This canonical norm provides us with the point of departure for finding a legal support for the BECs. In effect, the BECs as we know them are precisely communities of faithful, which for various reasons─e.g., distance from the parish or town proper, insufficient number of people to warrant an investment of priest and material resources, or as mostly happens in Mindanao a scarcity of priests─cannot be constituted into a parish or quasi-parish.
Nevertheless, the diocesan Bishop is bound by Law to provide for the spiritual care of such a community of faithful in some other way, so that they are not marginalized as far as pastoral care is concerned.
B. Point of Arrival: The Collaboration of Non-ordained Faithful in the Pastoral Care of a Parish, under the Direction of a Priest with Powers and Faculties of a Parish Priest.
Can. 517 ─ §2 If, because of a shortage of priests, the diocesan Bishop has judged that a deacon, or some other person who is not a priest, or a community of persons, should be entrusted with a share in the exercise of the pastoral care of a parish, he is to appoint some priest who, with the powers and faculties of a parish priest, will direct the pastoral care.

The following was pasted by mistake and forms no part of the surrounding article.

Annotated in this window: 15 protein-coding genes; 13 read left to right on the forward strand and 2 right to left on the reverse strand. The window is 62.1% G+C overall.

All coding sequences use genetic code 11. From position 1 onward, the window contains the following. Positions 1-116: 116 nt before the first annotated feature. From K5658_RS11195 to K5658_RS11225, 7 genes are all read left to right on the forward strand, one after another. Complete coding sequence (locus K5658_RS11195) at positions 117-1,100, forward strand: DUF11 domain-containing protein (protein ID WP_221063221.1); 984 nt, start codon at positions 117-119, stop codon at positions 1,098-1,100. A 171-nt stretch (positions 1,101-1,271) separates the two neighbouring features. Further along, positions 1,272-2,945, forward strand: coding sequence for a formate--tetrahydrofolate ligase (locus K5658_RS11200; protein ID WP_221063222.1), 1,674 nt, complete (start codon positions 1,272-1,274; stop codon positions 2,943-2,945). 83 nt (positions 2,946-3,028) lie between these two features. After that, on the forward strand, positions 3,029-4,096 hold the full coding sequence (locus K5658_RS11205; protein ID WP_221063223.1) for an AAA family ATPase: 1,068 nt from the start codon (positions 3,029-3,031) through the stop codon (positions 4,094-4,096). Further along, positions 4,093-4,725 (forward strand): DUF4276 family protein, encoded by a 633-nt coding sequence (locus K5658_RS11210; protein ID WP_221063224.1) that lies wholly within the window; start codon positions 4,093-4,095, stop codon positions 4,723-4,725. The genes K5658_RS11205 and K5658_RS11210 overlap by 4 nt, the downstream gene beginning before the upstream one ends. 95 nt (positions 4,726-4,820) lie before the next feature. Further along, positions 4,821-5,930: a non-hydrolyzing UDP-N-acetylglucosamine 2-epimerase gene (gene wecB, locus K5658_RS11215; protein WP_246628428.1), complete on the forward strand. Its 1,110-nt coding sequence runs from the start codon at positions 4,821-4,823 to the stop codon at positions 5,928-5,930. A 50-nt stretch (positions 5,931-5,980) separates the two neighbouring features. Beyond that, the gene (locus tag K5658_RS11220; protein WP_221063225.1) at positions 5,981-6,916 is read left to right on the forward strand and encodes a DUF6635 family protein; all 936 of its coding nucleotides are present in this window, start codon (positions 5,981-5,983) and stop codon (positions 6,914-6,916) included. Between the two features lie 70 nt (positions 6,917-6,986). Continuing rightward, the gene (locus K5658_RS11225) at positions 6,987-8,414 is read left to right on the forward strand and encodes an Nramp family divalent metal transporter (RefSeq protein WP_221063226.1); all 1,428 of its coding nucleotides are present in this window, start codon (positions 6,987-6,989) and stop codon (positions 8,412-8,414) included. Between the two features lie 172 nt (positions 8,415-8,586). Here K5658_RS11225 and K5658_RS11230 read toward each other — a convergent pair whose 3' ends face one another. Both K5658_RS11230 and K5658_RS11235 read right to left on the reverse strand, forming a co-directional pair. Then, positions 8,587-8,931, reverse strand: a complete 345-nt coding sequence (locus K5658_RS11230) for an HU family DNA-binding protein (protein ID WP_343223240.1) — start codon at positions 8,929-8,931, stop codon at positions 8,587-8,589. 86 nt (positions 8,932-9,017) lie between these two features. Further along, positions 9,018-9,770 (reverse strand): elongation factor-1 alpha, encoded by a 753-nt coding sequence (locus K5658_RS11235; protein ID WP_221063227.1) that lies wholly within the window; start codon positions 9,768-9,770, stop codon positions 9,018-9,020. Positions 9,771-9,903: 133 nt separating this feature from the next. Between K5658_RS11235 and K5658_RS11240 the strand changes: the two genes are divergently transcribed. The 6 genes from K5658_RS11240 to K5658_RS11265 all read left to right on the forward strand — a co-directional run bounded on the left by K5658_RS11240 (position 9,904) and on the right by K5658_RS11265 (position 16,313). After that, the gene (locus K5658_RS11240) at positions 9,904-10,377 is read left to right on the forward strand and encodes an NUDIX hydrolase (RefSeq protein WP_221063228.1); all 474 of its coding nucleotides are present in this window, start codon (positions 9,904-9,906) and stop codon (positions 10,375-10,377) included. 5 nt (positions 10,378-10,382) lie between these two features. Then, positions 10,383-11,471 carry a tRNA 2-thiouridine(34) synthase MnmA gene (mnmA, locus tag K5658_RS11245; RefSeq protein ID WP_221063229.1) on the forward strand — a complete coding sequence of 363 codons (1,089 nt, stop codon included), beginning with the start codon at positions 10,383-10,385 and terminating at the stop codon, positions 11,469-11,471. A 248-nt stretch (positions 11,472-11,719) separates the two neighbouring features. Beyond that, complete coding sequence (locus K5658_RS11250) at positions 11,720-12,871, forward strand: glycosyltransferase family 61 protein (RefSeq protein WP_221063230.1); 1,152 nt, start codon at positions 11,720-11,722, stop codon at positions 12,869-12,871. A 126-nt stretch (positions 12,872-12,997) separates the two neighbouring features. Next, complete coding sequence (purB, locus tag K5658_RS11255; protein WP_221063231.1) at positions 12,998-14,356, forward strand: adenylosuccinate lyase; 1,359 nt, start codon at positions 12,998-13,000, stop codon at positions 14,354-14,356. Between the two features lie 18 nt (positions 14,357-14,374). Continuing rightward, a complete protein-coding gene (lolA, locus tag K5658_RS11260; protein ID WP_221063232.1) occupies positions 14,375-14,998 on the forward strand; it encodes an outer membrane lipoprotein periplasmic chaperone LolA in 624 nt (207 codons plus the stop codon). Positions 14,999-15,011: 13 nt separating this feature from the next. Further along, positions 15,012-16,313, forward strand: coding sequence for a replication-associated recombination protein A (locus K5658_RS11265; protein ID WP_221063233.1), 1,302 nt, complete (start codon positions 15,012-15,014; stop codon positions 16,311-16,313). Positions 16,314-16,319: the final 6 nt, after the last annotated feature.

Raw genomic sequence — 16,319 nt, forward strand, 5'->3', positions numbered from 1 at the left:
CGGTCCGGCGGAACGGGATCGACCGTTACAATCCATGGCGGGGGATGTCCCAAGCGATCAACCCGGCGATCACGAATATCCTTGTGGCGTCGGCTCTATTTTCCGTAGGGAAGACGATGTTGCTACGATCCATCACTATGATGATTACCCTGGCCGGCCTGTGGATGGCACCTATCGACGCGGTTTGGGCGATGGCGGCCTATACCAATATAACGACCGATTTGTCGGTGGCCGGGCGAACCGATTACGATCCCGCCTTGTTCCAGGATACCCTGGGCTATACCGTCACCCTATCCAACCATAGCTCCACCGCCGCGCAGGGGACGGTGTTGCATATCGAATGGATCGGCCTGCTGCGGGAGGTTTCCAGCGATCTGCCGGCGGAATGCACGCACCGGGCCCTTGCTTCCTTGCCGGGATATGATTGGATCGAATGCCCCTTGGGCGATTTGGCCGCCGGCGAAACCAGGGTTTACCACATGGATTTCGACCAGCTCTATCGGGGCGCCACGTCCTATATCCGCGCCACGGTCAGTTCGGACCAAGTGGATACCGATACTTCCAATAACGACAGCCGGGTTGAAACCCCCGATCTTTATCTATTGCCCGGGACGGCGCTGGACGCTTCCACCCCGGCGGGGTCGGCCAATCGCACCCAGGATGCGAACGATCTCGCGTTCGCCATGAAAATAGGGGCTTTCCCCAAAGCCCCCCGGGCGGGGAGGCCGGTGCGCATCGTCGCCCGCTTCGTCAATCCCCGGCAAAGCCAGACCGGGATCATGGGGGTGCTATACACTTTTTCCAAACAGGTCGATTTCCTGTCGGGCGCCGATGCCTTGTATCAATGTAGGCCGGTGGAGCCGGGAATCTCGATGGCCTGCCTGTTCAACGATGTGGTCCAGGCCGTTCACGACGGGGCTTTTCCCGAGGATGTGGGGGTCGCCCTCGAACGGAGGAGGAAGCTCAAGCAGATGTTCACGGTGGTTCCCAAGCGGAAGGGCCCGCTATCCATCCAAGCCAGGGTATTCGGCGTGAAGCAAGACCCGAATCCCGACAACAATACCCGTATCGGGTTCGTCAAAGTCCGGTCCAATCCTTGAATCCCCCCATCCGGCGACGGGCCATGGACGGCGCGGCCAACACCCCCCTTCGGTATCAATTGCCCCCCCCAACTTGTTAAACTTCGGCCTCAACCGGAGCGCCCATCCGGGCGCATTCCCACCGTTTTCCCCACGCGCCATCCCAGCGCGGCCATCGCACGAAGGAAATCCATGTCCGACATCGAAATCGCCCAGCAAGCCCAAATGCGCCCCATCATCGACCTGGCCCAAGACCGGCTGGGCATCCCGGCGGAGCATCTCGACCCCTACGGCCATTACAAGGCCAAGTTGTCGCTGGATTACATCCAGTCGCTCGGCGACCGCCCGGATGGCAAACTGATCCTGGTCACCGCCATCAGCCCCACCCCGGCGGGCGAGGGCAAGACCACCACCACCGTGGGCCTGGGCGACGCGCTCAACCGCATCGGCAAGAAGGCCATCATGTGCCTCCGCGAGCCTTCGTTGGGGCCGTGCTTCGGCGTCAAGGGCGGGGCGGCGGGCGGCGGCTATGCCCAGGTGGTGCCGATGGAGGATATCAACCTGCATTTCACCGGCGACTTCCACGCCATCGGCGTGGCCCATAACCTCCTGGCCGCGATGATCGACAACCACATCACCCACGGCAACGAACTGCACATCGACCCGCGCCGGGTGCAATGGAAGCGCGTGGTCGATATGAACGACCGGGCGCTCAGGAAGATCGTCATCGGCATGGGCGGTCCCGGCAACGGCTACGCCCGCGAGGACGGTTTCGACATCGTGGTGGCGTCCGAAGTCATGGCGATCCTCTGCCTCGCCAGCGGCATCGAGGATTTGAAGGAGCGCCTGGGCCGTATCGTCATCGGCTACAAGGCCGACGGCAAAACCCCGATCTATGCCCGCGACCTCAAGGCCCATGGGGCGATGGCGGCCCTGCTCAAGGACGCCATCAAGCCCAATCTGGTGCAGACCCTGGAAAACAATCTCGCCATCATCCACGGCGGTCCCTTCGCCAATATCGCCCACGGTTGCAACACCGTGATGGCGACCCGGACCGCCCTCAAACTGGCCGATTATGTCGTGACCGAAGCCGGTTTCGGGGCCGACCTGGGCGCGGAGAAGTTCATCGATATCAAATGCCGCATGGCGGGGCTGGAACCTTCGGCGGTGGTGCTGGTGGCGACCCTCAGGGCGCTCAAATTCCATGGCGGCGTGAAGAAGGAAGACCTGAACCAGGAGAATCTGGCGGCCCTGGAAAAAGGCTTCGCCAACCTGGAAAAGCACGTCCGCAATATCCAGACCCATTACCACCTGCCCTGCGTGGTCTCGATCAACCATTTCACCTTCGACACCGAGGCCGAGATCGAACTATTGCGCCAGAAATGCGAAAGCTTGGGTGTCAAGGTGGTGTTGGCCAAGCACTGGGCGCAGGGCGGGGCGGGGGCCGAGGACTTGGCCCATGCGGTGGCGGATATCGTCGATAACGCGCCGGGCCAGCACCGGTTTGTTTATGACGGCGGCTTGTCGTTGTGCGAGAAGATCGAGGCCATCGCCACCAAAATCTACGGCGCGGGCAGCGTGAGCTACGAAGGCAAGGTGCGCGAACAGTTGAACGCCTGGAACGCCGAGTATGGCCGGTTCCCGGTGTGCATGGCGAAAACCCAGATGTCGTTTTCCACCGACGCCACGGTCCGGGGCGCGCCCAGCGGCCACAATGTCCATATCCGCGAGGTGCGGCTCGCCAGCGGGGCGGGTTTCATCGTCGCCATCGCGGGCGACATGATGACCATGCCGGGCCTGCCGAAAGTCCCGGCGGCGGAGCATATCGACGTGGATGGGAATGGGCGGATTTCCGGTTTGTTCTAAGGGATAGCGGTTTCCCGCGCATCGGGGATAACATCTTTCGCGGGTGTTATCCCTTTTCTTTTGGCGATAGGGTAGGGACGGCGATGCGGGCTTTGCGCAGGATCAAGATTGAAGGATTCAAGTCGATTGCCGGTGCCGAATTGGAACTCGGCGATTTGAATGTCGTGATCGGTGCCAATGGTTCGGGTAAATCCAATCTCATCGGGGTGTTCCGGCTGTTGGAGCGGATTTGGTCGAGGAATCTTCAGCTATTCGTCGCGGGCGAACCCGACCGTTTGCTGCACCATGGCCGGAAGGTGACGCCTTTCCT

This canonical norm provides us with the legal nexus between the traditional ways of being Church and the so-called BECs. In effect, the canon admits the possibility of delivering the pastoral care of souls─which properly belongs (i.e., entrusted by Christ) to the bishops, but is participated in by his presbyterium─to a community which cannot be constituted into a parish or quasi-parish due to a shortage of priests, through a sharing in the exercise of the pastoral care of a parish by a non-ordained person or persons. This then is the possible legal basis of the BECs: they can be the application in the Philippine context of c.517, §2.